Jeremiah clues us in.
Adonai - Tzva’ot says: “Don’t listen to the words of the prophets who are prophesying to you. They are making you act foolishly, telling you visions from their own minds and not from the mouth of Adonai. They keep reassuring those who despise me, ‘ Adonai says you will be safe and secure,’ and saying to all living by their own stubborn hearts, ‘Nothing bad will happen to you.’ But which of them has been present at the council of Adonai to see and hear his word? Who has paid attention to his word enough to hear it? (Jeremiah 23:16-18).
They may think they have the word of the LORD, but it is their own imaginings they report.
“The prophets are prophesying lies in my name. I didn’t send them, order them or speak to them. They are prophesying false visions to you, worthless divinations, the delusions of their own minds” (Jeremiah 14:14).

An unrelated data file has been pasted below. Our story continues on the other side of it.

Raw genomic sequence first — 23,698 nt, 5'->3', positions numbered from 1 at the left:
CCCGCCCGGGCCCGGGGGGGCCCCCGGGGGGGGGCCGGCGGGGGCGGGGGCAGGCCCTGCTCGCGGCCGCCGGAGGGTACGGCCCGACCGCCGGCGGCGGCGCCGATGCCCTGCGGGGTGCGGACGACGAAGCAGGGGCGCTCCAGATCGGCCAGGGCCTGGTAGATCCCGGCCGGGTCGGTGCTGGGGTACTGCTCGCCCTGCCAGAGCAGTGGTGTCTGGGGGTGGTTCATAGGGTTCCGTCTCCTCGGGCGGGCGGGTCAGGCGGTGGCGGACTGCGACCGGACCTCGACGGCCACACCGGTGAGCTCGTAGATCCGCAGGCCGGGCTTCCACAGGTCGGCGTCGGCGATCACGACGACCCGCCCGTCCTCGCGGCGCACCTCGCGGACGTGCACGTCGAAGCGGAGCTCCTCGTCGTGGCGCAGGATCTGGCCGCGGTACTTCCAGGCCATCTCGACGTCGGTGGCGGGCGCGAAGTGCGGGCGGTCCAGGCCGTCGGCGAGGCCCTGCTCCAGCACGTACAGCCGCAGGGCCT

Again, these are not necessarily malicious people. Often they are simply deluded or mistaken, and when others follow them, then, in Yeshua’s words, we have the blind leading the blind.
The Knowingly Deceptive - Of course, some prophets are not simply deceived: they are themselves deceivers. Jeremiah repeatedly calls these false prophets liars, and the New Covenant picks up this strain also, as in 1 John 2:22: “Who is the liar, if not the one who denies that Yeshua is the Messiah? This one is the anti-messiah—the one who denies the Father and the Son.” Yeshua also warns of such intentional deceivers, who seek to seduce people away from their proper loyalties in ways that serve the prophets’ own ends: “There will appear false Messiahs and false prophets performing signs and wonders for the purpose, if possible, of misleading the chosen” (Mark 13:22).